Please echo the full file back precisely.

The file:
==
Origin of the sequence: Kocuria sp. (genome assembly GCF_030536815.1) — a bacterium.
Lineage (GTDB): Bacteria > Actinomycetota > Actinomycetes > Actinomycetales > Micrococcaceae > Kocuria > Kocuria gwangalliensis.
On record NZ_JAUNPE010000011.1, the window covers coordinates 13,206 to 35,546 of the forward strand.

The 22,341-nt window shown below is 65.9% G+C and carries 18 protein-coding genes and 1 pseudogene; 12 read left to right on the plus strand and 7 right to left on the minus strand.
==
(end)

Origin of the sequence: Kocuria sp. (genome assembly GCF_030536815.1) — a bacterium.
Lineage (GTDB): Bacteria > Actinomycetota > Actinomycetes > Actinomycetales > Micrococcaceae > Kocuria > Kocuria gwangalliensis.
On record NZ_JAUNPE010000011.1, the window covers coordinates 13,206 to 35,546 of the forward strand.

The 22,341-nt window shown below is 65.9% G+C and carries 18 protein-coding genes and 1 pseudogene; 12 read left to right on the plus strand and 7 right to left on the minus strand.